Tag: Business Books

What’s the difference between an Employee and a Business Owner?

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As I type this I am about 100 metres from the surf. The only thing between me and the beach is a swimming pool! I’m living in a place where most people come on holidays. The reason I mention that is that I spoke to one of the other couples here this morning, and they reminded me about the difference between employees and business people. Let me explain that.

They told me about several local businesses that operate a ‘closed shop’ business. What that means is: they no longer accept new clients. They deal only with their existing clients. I have no problem with being ‘exclusive’, but that is not good business unless you deal with a very high profit business, and you have considered all the options. Let’s look at some different perspectives now.

First, the most obvious one is – clients do not stay forever. They move home, they change jobs, they get married or divorce, and they retire. There are many major life events that will change their needs. They no longer need the latest fashion clothing, maybe now they need baby clothes? Perhaps they no longer need a sports car, they need a practical family car?

Having a closed book of clients means that over time your business will die, unless you can attract the right client at the right time. And that’s not always possible. Is there an alternative?

Of course, there are always alternatives. The right alternative will depend upon why the business owner closed their books in the first place, but let’s use the example that they only want to work three days a week.

Do that, buy all means. If that’s what you want to do, then the very best of luck to you. Just hire or ‘JV’ with someone for the remaining days a week. That way the business is open when and attracting new clients when it needs to be, and the owner gets a supplementary income. It doesn’t matter of the second person isn’t quite as good as you, as long as they are competent they will operate a suitably successful business. They don’t have to be as good or better than you – it could be that if they are they might steal business from you!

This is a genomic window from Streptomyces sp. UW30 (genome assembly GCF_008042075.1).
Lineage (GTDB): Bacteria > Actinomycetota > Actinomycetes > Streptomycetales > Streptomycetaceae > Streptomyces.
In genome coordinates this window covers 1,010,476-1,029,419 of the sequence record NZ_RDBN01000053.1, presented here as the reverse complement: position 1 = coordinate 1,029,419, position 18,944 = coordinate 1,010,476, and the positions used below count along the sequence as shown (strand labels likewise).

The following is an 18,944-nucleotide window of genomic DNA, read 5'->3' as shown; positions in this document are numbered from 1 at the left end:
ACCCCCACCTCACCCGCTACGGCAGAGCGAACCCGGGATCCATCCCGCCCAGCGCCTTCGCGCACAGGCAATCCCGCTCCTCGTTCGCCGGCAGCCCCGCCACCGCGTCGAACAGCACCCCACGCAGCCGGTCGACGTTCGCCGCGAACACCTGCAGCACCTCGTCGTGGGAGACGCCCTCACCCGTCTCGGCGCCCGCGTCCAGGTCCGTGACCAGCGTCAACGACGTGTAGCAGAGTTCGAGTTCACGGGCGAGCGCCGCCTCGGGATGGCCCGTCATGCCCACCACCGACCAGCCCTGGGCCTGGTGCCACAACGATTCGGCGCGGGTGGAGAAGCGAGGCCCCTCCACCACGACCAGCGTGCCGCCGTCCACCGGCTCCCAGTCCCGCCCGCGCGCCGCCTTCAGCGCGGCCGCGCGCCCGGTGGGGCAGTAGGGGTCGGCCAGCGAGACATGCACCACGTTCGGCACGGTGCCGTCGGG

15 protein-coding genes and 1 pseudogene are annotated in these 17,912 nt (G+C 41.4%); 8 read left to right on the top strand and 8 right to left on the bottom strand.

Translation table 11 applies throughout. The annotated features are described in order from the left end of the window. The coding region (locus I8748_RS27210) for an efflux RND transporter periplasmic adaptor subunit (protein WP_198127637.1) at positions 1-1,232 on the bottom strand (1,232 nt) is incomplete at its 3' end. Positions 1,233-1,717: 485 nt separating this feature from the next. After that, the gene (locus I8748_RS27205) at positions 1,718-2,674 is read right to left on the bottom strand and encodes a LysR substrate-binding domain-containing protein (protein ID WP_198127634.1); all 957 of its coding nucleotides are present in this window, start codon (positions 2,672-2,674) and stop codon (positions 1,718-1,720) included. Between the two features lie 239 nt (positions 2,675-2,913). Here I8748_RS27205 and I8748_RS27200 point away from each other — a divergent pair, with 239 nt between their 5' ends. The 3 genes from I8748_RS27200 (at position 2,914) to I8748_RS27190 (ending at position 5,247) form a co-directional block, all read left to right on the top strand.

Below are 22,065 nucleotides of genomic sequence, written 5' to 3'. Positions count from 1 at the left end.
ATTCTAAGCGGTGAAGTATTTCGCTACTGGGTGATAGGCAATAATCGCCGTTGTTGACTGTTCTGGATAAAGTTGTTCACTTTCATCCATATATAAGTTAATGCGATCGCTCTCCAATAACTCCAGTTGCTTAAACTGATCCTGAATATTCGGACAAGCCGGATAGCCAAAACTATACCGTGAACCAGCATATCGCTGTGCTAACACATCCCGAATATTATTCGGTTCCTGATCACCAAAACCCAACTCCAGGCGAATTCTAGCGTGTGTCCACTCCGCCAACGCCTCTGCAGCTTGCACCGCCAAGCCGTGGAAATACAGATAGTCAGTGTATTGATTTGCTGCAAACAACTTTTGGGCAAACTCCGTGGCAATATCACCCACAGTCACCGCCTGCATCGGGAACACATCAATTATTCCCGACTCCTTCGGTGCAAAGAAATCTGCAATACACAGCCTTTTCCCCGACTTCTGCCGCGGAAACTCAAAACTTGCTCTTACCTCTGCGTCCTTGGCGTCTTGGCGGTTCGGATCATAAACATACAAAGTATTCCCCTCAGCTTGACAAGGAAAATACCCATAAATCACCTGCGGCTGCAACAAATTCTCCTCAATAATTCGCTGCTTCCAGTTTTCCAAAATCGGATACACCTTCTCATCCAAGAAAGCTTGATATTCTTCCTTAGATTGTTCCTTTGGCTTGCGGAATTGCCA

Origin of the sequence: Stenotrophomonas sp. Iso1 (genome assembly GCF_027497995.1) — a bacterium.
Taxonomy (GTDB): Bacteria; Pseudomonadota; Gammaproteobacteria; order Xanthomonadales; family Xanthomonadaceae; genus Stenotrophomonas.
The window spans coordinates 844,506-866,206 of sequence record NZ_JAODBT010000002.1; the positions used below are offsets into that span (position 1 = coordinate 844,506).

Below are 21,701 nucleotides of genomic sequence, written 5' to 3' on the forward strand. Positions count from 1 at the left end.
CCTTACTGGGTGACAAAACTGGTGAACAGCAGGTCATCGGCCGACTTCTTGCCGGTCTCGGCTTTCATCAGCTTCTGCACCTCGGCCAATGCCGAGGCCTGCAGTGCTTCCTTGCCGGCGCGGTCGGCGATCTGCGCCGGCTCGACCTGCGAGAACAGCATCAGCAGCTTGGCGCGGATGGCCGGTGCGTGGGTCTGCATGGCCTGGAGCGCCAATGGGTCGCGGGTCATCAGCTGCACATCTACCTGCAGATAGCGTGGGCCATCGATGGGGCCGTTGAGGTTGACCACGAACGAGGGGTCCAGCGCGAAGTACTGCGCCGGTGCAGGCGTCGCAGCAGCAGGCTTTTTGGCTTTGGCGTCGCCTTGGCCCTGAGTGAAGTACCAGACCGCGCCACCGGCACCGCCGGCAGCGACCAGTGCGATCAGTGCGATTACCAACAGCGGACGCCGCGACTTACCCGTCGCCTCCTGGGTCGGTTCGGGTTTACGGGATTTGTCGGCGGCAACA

That gives you the option of working three days a week, and of opening another outlet. So, maybe one or two days in the original location, and the remainder in the new location. Use your reputation to attract new clients at the new location, and when the time is right add a second practitioner there too. That allows you to work maybe two days a week, and still retain the earning capacity you had when you opened for only three days, all your own efforts and in the one location.

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Where one business is discouraging new clients the second model is much more welcoming, and therefore much more long term.

Now some will be thinking “exclusivity”. I have no problem with being exclusive. Many successful brands are exclusive. Rolls Royce, Ferrari, Aston Martin, and Gucci, YSL and all the others are very exclusive. They still open every day someone wants to buy, though.

Employees think that they will do just enough not to get fired, and normally that are paid just enough so they don’t quit. That is not a good mind set for a business owner.

A business owner has to think “How else can I best serve the needs of my client”, not “How do I get this person to spend their money and go home as quickly as possible?”

One mind set is tuned in to expansion, the other is tuned in to minimal levels.

Let me just ask you a question – which business would you rather do business with? The one that considers you a disruption or the one that truly wants to serve you?

Send us the answer to that question, or ask one of your own, or just give us a comment – use the tag at the top left of the screen to login (or register) and tell us what you are thinking.

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